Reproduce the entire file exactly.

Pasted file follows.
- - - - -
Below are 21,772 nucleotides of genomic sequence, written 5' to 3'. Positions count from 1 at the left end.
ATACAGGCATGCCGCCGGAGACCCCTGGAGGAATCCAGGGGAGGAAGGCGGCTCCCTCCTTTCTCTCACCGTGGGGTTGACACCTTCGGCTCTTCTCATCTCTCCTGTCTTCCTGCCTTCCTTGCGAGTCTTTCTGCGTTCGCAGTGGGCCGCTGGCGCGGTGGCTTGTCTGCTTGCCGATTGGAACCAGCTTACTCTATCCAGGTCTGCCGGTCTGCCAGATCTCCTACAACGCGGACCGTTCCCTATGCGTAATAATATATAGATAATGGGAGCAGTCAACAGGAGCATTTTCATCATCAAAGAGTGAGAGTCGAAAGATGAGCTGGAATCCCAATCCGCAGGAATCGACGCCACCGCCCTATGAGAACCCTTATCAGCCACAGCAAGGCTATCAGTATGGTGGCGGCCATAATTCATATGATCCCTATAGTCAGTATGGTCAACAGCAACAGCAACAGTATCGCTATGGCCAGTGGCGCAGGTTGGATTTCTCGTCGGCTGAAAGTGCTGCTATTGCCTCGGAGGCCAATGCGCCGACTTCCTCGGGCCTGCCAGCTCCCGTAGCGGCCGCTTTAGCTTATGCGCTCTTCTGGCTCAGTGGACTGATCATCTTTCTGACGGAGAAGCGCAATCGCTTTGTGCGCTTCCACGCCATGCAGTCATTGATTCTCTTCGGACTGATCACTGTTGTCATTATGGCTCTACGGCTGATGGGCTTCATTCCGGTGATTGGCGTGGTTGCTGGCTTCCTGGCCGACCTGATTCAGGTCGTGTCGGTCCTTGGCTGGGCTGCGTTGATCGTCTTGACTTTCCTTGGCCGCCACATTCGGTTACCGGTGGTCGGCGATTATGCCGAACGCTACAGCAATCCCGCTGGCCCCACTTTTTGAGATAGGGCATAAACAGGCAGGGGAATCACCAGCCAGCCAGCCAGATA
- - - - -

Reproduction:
Below are 21,772 nucleotides of genomic sequence, written 5' to 3'. Positions count from 1 at the left end.
ATACAGGCATGCCGCCGGAGACCCCTGGAGGAATCCAGGGGAGGAAGGCGGCTCCCTCCTTTCTCTCACCGTGGGGTTGACACCTTCGGCTCTTCTCATCTCTCCTGTCTTCCTGCCTTCCTTGCGAGTCTTTCTGCGTTCGCAGTGGGCCGCTGGCGCGGTGGCTTGTCTGCTTGCCGATTGGAACCAGCTTACTCTATCCAGGTCTGCCGGTCTGCCAGATCTCCTACAACGCGGACCGTTCCCTATGCGTAATAATATATAGATAATGGGAGCAGTCAACAGGAGCATTTTCATCATCAAAGAGTGAGAGTCGAAAGATGAGCTGGAATCCCAATCCGCAGGAATCGACGCCACCGCCCTATGAGAACCCTTATCAGCCACAGCAAGGCTATCAGTATGGTGGCGGCCATAATTCATATGATCCCTATAGTCAGTATGGTCAACAGCAACAGCAACAGTATCGCTATGGCCAGTGGCGCAGGTTGGATTTCTCGTCGGCTGAAAGTGCTGCTATTGCCTCGGAGGCCAATGCGCCGACTTCCTCGGGCCTGCCAGCTCCCGTAGCGGCCGCTTTAGCTTATGCGCTCTTCTGGCTCAGTGGACTGATCATCTTTCTGACGGAGAAGCGCAATCGCTTTGTGCGCTTCCACGCCATGCAGTCATTGATTCTCTTCGGACTGATCACTGTTGTCATTATGGCTCTACGGCTGATGGGCTTCATTCCGGTGATTGGCGTGGTTGCTGGCTTCCTGGCCGACCTGATTCAGGTCGTGTCGGTCCTTGGCTGGGCTGCGTTGATCGTCTTGACTTTCCTTGGCCGCCACATTCGGTTACCGGTGGTCGGCGATTATGCCGAACGCTACAGCAATCCCGCTGGCCCCACTTTTTGAGATAGGGCATAAACAGGCAGGGGAATCACCAGCCAGCCAGCCAGATA